A writer’s retreat, or a coworkers space? Can’t it be both?

I’m having a lot of trouble deciding exactly what to use this property for.

My initial idea was, that I need to provide extra value in the way of training, coaching, or services. Because a lot of writers probably don’t need a writing retreat – they need help building a successful author career.

Likewise, a lot of digital nomads or startups need an incubator – they need coaches or very successful people with much more experience who can help them succeed much faster by avoiding common pitfalls.

But there are two different things going on here:

1. First you need the idea. The BIG idea is often a result of high pressure interaction with exceptional people. So you need to find an exciting, busy, event full of them and chat with everybody. You really need focus groups, where you can talk about your problems or ideas (the business you want to start, or the book you want to write) and get feedback, help, structure, guidance. Fleshing out those ideas before you sink 200 hours of work into them is really important. Most writers don’t do this.

It’s very difficult to rewrite or restructure a badly written story, just as it is difficult to save a badly put together business. So you need to make sure it’s a good idea that’s going to be successful. In the startup world, we call that validation. Put up a quick website, see how people react. Fine tune. Pivot.

In the publishing world, that rarely happens (though it could, and probably should – I’ll be doing some of that soon). Instead writers spend months or years writing a book, finishing a book, making it perfect, getting it edited, formatted, designed and published… all with zero validation. And then they find out whether anybody wants to read it.

So you need to get the idea right, the story right, first.

2. But then you need to do the work. And to do the work, you don’t need an exciting place with lots of interesting people. You need a nice, comfortable, convenient, beautiful place with fast internet where you can spend 12+ hours a day doing the work.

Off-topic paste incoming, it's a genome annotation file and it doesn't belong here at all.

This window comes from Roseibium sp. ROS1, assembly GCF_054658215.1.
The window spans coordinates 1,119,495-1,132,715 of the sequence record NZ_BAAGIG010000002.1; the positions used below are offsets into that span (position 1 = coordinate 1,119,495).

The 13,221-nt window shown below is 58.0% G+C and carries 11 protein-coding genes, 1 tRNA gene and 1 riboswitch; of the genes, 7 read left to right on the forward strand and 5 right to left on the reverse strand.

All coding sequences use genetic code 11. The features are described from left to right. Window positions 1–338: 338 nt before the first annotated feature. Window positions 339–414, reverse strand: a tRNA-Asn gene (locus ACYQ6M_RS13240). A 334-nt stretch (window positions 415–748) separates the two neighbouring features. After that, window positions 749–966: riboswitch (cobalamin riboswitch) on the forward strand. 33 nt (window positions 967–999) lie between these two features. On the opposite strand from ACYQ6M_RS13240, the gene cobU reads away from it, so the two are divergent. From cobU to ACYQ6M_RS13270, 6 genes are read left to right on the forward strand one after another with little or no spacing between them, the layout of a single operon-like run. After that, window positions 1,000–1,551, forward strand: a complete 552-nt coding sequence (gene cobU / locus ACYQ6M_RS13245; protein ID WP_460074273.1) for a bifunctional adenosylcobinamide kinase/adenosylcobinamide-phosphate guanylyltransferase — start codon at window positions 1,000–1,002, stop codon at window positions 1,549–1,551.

So I probably need to do a bit of both, and have some big fun events, or writing retreats centered on coaching, and also some slower months, where there’s just a few of us and the huge castle is mostly empty and we are extremely productive (although, it is easier to be productive and happy, I think, if you are around other people also being productive.) It’s nice to do the work in a group. That’s what coworking spaces are all about.

3. But you also need to be around people doing the same kind of work. I can’t have fiction authors, and non-fiction authors, and startup digital nomads, all in the castle at the same time, because there will be a language barrier. They need to be able to discuss their work and get really valuable insight and feedback. So I’ll probably need to cycle….

3 weeks fiction

1 week special event

3 weeks non-fiction

1 week special event

3 weeks online business

1 weeks special event

But that sounds exhausting. But the alternative is to find 10 other authors who want to put in $100,000 and split a castle, but that’s unlikely I think (or maybe not… if I just get Hugh Howey, Amanda Hocking, AJ Riddle and a few others). But to be able to do that, I would need to be making $100,000+ a year on book sales myself, and I’m not there yet. And most authors never will be.

Which is also kind of the point: most of us will never be rich enough to buy our own castle. But together, we can each buy a shared experience of living in a castle. We will be like university alumni, recognizable through secret handshakes and seals, eager to help each other continue to succeed long past our castle-experience.

That’s the goal at least.

Worth pursuing, right?

About the author

I'm a writer and artist who's devoted to finding ways to help creative people make more money by building profitable online businesses, so they can do what they love while helping others, have more free time to produce their own work, and experience the life they deserve.

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